In December 2011, the Commission adopted final rule amendments revising the types of investments that an FCM or DCO can make with customer funds under § 1.25, for the purpose of affording greater protection for such funds.
In adopted the amendments to § 1.25, the Commission was mindful that customer segregated funds must be invested by FCMs and DCOs in a manner that minimizes their exposure to credit, liquidity, and market risks both to preserve their availability to customers and DCOs, and to enable investments to be quickly converted to cash at a predictable value in order to avoid systemic risk. The amendments are consistent with the general prudential standard contained in § 1.25, which provides that all permitted investments must be “consistent with the objectives of preserving principal and maintaining liquidity.”
The Commission also approved final regulations that require DCOs to collect initial customer margin from FCMs on a gross basis.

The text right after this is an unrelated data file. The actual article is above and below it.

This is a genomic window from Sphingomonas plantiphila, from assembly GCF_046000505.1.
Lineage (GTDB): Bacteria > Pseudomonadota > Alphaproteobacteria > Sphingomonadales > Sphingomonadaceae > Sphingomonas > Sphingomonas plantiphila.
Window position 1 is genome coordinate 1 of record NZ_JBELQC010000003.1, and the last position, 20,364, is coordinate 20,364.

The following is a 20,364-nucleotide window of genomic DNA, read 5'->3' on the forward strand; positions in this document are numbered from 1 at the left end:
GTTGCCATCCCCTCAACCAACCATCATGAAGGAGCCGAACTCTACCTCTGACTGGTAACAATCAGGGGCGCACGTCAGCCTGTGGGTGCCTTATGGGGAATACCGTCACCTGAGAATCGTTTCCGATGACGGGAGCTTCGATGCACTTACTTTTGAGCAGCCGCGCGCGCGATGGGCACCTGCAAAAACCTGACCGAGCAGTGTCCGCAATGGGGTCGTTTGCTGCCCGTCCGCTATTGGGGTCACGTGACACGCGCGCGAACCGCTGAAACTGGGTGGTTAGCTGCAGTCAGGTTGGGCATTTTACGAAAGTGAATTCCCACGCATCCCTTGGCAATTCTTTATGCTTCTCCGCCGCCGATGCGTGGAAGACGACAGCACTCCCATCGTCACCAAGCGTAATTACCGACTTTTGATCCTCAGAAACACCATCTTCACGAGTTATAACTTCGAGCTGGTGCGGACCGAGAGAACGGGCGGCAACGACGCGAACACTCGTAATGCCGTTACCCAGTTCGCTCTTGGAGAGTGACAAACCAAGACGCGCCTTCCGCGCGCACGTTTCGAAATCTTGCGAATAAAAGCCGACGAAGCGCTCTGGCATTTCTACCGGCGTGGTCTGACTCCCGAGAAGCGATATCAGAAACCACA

The Commission also approved a new margining regime for cleared swaps positions.
The Commission also included customer protection enhancements in the final rule for designated contract markets. These provisions codify into rules staff guidance on minimum requirements for SROs regarding their financial surveillance of FCMs.
In addition to the rulemaking efforts outlined above, the Commission has sought additional information through a series of roundtables and other meetings. On February 29 and March 1, 2012, the Commission solicited comments and held a public roundtable to solicit input on customer protection issues from a broad cross-section of the futures industry, including market participants, FCMs, DCOs, SROs, securities regulators, foreign clearing organizations, and academics.